For years now, some other journalists and I have been talking about grooming potential territorial and West Indies cricketers, talking to them about things they are likely to expect on and off the field, and how to deal with them.
From my experience, some West Indies players have always behaved like they are better than the people who pay to watch them play and their attitude has been way below expectations, some West Indies players' behaviour, their language, in public places like airports, have been embarrassing, their appearance, their dress, in restaurants at home and abroad, have been disgraceful, and their general behaviour, their attitude, towards women, have sometimes been deplorable.
West Indies players, some of them, have always behaved like they should dress how they want to dress, speak how they want to speak, go where they want to go, and do whatever they want to do whenever they want to.
West Indies cricket has always been, or mostly been, controlled by the territories who have the big boys on the team. It has oftentimes been a case where the respective politician moves to the music of the big boys, and it has always been a case where the big boys get away with almost anything, and whatever they want.
Remember when a West Indies captain did not take his place in the field one morning during the Test match against England in Antigua, remember the time, late in the evening, when a West Indies captain ran down the pitch and bellowed an appeal for a leg before wicket decision in a Test match against England at Kensington Oval?
Remember when Courtney Walsh, captain of Jamaica and the West Indies, refused to spin the toss at Chedwin Park with another territory's player who was the captain of his team and wanted the captaincy of the West Indies team, and do you remember the final of the regional four-day competition, when a Jamaican player did not play the match between Jamaica and Guyana at Kensington Oval because he played a benefit match in Antigua?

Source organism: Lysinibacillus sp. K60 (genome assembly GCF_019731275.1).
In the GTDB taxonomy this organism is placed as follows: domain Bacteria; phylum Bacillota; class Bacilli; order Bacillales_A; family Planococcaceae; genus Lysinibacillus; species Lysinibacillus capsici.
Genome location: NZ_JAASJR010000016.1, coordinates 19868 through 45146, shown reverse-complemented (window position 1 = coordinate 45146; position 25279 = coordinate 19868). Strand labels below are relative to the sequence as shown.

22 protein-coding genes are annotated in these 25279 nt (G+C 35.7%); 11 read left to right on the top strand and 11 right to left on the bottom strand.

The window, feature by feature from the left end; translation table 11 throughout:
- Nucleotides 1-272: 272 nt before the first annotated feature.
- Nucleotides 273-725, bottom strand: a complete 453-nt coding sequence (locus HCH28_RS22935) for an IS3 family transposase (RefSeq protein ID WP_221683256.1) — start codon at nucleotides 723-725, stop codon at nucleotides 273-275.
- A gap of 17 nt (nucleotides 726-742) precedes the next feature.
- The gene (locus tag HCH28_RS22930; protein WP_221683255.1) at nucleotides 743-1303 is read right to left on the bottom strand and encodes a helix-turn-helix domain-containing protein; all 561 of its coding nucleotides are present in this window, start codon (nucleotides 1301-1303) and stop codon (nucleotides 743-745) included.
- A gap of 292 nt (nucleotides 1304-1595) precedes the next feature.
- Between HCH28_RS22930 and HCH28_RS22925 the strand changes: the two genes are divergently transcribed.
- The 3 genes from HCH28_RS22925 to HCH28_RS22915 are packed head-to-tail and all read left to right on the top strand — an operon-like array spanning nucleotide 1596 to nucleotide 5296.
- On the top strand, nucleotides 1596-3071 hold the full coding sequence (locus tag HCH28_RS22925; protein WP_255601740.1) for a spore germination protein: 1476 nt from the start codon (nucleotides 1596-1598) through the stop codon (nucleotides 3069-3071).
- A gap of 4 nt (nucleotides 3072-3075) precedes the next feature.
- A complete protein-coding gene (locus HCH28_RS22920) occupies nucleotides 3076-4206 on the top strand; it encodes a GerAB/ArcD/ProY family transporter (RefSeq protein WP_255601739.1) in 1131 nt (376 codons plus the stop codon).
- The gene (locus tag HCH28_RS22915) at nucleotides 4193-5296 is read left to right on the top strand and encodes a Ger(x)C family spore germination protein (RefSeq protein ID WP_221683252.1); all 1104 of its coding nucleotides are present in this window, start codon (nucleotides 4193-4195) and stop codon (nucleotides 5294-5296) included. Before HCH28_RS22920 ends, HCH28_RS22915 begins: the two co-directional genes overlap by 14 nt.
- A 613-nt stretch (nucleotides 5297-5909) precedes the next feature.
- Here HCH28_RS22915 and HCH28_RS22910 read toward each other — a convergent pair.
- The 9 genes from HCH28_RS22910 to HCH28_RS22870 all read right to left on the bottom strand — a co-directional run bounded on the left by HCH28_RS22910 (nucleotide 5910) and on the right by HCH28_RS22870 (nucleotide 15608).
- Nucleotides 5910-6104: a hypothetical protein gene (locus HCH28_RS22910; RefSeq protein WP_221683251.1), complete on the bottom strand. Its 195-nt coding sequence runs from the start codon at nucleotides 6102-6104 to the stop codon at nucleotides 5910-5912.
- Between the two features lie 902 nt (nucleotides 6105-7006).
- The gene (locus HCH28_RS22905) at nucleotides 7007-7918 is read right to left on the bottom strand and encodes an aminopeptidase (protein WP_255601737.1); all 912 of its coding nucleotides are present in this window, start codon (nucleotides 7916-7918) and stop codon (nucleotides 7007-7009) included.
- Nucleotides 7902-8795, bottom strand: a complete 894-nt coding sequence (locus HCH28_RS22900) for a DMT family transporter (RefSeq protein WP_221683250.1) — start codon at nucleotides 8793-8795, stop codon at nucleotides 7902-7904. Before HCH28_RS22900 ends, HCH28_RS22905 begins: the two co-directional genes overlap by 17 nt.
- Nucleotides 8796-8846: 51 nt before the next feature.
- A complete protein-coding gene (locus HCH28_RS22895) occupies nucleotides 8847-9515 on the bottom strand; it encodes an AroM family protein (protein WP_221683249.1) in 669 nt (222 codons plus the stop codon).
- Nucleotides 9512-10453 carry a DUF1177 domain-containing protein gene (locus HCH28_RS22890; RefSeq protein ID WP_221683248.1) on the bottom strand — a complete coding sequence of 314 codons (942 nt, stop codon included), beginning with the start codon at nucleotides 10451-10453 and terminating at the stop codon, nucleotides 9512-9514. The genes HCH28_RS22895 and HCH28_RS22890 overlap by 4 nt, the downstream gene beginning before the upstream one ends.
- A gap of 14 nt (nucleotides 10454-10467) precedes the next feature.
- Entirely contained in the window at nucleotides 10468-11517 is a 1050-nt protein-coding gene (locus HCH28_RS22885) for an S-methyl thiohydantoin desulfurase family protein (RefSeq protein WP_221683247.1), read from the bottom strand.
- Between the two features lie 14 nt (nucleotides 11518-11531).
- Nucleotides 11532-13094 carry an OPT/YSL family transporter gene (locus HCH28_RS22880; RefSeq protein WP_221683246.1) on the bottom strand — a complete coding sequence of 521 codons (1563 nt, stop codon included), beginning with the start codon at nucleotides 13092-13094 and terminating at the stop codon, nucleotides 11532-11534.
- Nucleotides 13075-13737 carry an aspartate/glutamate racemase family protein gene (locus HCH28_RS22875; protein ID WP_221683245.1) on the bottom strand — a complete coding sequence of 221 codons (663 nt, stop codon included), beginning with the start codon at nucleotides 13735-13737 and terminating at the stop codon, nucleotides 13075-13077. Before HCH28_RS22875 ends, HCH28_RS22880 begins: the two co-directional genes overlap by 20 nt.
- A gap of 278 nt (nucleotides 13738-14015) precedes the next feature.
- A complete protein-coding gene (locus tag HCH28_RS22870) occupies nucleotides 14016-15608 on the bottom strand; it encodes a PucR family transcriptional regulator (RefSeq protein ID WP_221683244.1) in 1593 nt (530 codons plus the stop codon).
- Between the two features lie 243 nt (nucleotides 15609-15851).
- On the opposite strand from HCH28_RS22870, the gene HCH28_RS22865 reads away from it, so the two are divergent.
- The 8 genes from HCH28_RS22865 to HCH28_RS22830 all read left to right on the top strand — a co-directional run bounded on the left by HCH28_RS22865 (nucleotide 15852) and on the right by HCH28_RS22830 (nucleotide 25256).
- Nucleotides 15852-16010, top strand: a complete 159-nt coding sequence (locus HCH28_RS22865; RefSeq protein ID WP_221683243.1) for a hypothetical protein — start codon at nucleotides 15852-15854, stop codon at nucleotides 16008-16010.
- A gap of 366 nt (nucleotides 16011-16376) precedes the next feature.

Remember also the time when the West Indies team went to South Africa, went back to London, and called the president to a meeting over fees?
There were many other times when West Indies cricketers played the wrong stroke without correcting it, and got away with it.
There was also the time during the 2003 World Cup in South Africa, on a morning flight from Kimberley to Johannesburg, with the Kenya and West Indies teams on board, and a West Indian player opened up, loud and clear for all to hear, against the West Indies manager.
It was nasty. I was sitting beside the manager.
West Indies Board members and others knew about these and other things that were done by West Indies players, but nothing was ever done or said about them, not to anyone's knowledge. They happened and they were brushed aside without even a word of caution, or remorse.
Gayle's action was poor, to say the least, but had some attention been paid to similar or other indiscretions in the past, it may not have happened this time around.
Ian Chappell, the legendary Ian Chappell, has called for a ban on Gayle, and he may be right in doing so, but he is the last one who should make such a call. Ian Chappell was the Australian captain who hit Guyanese Vic Insanally on the steps of the members pavilion at Bourda one early morning during the Super Test in 1979.
Ian Chappell even appeared before the court to answer charges for assault. I was there, and I reported on it. I was one of the few people who saw it.